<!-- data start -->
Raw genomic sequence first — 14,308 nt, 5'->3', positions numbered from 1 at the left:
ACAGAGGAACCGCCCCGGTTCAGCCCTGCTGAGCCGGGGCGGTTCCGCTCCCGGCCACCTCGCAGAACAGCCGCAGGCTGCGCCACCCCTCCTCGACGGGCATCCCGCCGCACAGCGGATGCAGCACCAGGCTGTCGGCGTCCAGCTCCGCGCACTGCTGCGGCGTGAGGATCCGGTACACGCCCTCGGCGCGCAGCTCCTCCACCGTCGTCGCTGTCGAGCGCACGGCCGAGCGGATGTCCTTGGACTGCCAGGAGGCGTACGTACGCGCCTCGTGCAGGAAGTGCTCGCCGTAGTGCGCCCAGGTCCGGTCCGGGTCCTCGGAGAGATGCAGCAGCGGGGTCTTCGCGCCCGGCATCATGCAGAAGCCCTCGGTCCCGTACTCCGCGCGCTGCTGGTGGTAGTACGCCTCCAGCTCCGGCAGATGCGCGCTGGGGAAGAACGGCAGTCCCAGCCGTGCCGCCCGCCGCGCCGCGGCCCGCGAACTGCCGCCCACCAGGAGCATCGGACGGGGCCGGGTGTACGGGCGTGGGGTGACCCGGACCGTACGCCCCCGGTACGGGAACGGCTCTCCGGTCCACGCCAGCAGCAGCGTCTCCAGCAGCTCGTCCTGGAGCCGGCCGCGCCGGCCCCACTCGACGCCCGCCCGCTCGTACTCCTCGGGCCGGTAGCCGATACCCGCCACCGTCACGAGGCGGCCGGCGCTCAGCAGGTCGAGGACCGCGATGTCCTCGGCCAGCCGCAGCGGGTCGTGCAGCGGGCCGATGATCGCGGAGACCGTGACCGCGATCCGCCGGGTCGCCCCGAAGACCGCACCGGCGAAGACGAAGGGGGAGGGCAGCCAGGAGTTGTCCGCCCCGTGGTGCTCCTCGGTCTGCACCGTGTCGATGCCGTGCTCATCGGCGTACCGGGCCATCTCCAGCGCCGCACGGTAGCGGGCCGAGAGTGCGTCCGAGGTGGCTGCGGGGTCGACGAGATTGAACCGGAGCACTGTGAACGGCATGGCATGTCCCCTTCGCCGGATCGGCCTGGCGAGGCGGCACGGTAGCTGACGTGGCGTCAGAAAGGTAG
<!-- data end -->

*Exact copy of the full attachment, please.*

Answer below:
Raw genomic sequence first — 14,308 nt, 5'->3', positions numbered from 1 at the left:
ACAGAGGAACCGCCCCGGTTCAGCCCTGCTGAGCCGGGGCGGTTCCGCTCCCGGCCACCTCGCAGAACAGCCGCAGGCTGCGCCACCCCTCCTCGACGGGCATCCCGCCGCACAGCGGATGCAGCACCAGGCTGTCGGCGTCCAGCTCCGCGCACTGCTGCGGCGTGAGGATCCGGTACACGCCCTCGGCGCGCAGCTCCTCCACCGTCGTCGCTGTCGAGCGCACGGCCGAGCGGATGTCCTTGGACTGCCAGGAGGCGTACGTACGCGCCTCGTGCAGGAAGTGCTCGCCGTAGTGCGCCCAGGTCCGGTCCGGGTCCTCGGAGAGATGCAGCAGCGGGGTCTTCGCGCCCGGCATCATGCAGAAGCCCTCGGTCCCGTACTCCGCGCGCTGCTGGTGGTAGTACGCCTCCAGCTCCGGCAGATGCGCGCTGGGGAAGAACGGCAGTCCCAGCCGTGCCGCCCGCCGCGCCGCGGCCCGCGAACTGCCGCCCACCAGGAGCATCGGACGGGGCCGGGTGTACGGGCGTGGGGTGACCCGGACCGTACGCCCCCGGTACGGGAACGGCTCTCCGGTCCACGCCAGCAGCAGCGTCTCCAGCAGCTCGTCCTGGAGCCGGCCGCGCCGGCCCCACTCGACGCCCGCCCGCTCGTACTCCTCGGGCCGGTAGCCGATACCCGCCACCGTCACGAGGCGGCCGGCGCTCAGCAGGTCGAGGACCGCGATGTCCTCGGCCAGCCGCAGCGGGTCGTGCAGCGGGCCGATGATCGCGGAGACCGTGACCGCGATCCGCCGGGTCGCCCCGAAGACCGCACCGGCGAAGACGAAGGGGGAGGGCAGCCAGGAGTTGTCCGCCCCGTGGTGCTCCTCGGTCTGCACCGTGTCGATGCCGTGCTCATCGGCGTACCGGGCCATCTCCAGCGCCGCACGGTAGCGGGCCGAGAGTGCGTCCGAGGTGGCTGCGGGGTCGACGAGATTGAACCGGAGCACTGTGAACGGCATGGCATGTCCCCTTCGCCGGATCGGCCTGGCGAGGCGGCACGGTAGCTGACGTGGCGTCAGAAAGGTAG